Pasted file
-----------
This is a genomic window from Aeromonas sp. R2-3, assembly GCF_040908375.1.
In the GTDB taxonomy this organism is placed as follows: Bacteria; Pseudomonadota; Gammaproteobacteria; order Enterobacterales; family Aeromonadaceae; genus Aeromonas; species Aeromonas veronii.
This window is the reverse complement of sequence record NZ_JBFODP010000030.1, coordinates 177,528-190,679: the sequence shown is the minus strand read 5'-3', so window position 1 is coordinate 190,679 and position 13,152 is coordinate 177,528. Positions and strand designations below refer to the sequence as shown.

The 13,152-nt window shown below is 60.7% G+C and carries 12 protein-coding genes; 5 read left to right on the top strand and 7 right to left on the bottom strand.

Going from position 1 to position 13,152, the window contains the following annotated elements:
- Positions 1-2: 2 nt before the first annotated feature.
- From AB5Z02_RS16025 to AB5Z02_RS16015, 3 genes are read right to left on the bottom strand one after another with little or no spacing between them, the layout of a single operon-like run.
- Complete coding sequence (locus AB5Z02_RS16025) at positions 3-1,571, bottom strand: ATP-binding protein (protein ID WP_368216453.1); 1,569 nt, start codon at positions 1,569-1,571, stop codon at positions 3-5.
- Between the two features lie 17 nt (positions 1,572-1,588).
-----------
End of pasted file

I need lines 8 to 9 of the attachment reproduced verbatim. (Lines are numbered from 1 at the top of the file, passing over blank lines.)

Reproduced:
- Complete coding sequence (locus AB5Z02_RS16025) at positions 3-1,571, bottom strand: ATP-binding protein (protein ID WP_368216453.1); 1,569 nt, start codon at positions 1,569-1,571, stop codon at positions 3-5.
- Between the two features lie 17 nt (positions 1,572-1,588).